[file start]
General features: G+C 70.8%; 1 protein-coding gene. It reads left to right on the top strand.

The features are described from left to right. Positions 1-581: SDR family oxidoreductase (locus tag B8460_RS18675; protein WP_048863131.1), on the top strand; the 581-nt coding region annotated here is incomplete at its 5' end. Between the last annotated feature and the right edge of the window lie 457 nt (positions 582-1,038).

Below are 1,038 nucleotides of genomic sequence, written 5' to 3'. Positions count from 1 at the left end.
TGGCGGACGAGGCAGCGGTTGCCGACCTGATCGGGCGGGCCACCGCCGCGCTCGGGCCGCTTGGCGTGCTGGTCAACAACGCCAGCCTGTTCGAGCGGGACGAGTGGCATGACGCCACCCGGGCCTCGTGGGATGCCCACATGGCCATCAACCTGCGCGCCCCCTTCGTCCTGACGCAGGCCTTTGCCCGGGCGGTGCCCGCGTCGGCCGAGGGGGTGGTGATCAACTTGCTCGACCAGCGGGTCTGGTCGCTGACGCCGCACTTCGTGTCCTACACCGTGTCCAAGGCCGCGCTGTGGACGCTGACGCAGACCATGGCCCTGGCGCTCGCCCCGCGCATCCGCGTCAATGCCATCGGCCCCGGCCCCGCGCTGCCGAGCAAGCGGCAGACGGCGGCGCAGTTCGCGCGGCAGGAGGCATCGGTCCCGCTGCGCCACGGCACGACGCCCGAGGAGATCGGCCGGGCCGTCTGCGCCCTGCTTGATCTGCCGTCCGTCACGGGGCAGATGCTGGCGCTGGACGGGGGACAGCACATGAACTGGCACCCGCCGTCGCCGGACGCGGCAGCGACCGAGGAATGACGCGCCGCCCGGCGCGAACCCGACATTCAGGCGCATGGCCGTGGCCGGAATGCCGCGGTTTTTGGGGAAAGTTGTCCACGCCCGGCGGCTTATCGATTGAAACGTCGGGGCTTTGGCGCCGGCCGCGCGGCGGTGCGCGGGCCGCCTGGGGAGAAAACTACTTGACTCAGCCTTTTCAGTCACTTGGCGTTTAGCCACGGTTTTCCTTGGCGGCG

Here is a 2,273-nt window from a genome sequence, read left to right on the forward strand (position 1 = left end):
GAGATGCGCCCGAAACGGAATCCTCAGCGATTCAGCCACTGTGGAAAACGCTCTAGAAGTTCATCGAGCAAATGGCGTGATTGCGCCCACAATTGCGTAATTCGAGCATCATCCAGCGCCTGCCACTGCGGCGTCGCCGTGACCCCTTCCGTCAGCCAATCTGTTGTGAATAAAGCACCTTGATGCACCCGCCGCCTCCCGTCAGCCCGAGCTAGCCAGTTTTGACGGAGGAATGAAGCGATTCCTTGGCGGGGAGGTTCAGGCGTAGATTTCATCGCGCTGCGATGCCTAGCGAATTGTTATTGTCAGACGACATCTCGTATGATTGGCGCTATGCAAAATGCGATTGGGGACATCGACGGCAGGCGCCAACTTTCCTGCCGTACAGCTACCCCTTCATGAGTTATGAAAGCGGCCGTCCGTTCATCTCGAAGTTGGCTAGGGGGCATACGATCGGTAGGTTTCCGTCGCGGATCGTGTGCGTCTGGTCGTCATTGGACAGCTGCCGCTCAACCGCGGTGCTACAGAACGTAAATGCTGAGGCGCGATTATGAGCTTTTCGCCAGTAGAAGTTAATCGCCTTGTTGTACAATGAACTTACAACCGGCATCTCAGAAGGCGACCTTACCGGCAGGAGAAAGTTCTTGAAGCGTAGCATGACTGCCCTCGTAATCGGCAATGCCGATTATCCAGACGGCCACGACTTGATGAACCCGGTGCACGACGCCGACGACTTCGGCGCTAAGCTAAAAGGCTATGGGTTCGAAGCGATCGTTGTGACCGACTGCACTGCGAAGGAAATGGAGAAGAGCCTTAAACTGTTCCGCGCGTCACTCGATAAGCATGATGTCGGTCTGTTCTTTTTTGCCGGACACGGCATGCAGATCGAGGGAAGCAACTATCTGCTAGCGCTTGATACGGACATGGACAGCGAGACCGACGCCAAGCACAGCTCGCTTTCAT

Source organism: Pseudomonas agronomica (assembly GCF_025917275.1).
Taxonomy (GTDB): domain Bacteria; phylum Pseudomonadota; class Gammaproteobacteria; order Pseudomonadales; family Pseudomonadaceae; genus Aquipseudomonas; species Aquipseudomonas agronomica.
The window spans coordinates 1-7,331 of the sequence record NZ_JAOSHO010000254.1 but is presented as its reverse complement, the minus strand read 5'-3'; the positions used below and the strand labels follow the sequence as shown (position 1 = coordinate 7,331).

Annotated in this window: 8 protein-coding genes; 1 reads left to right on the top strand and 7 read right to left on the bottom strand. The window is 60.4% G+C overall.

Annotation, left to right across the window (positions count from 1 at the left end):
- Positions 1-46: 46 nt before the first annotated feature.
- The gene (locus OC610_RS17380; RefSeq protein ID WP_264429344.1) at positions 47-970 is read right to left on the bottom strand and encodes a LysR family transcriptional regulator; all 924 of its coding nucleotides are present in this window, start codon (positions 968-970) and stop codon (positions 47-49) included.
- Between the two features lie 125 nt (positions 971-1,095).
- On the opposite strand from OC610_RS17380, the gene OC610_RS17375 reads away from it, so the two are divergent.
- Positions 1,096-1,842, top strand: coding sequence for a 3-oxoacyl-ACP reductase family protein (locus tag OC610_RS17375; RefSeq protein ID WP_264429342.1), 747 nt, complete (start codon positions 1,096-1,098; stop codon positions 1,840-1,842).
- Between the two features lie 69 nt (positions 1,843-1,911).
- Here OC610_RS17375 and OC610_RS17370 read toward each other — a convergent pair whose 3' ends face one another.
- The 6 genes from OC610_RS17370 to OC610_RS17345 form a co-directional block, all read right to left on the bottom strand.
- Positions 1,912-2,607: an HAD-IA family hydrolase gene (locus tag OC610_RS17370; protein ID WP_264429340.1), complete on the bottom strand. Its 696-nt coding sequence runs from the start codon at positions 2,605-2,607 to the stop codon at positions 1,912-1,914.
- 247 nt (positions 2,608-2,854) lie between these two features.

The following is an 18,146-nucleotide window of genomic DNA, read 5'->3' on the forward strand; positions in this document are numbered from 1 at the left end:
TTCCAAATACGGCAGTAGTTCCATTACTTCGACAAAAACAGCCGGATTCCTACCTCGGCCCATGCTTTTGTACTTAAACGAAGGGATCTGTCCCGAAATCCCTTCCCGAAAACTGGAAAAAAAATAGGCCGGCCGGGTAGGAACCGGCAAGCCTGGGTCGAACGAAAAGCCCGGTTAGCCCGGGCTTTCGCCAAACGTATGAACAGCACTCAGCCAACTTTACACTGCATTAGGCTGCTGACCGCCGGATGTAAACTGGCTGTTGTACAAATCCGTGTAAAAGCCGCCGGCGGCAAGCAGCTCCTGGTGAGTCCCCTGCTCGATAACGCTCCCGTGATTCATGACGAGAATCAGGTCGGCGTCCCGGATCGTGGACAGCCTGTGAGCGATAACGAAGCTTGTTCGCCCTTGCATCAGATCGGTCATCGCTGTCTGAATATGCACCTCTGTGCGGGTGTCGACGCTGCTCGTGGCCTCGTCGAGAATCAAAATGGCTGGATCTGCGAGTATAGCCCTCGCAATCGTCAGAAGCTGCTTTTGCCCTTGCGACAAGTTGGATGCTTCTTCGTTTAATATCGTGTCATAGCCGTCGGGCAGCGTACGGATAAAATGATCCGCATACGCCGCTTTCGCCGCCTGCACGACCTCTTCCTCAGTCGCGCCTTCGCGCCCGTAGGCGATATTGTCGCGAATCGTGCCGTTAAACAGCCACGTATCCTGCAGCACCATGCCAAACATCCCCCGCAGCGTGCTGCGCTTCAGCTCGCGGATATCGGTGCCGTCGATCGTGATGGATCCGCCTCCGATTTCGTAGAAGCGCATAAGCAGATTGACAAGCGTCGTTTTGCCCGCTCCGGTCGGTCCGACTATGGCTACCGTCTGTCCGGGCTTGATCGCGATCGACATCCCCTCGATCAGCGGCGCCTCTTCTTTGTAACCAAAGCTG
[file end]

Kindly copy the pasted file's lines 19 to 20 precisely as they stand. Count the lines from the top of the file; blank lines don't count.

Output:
- The 6 genes from OC610_RS17370 to OC610_RS17345 form a co-directional block, all read right to left on the bottom strand.
- Positions 1,912-2,607: an HAD-IA family hydrolase gene (locus tag OC610_RS17370; protein ID WP_264429340.1), complete on the bottom strand. Its 696-nt coding sequence runs from the start codon at positions 2,605-2,607 to the stop codon at positions 1,912-1,914.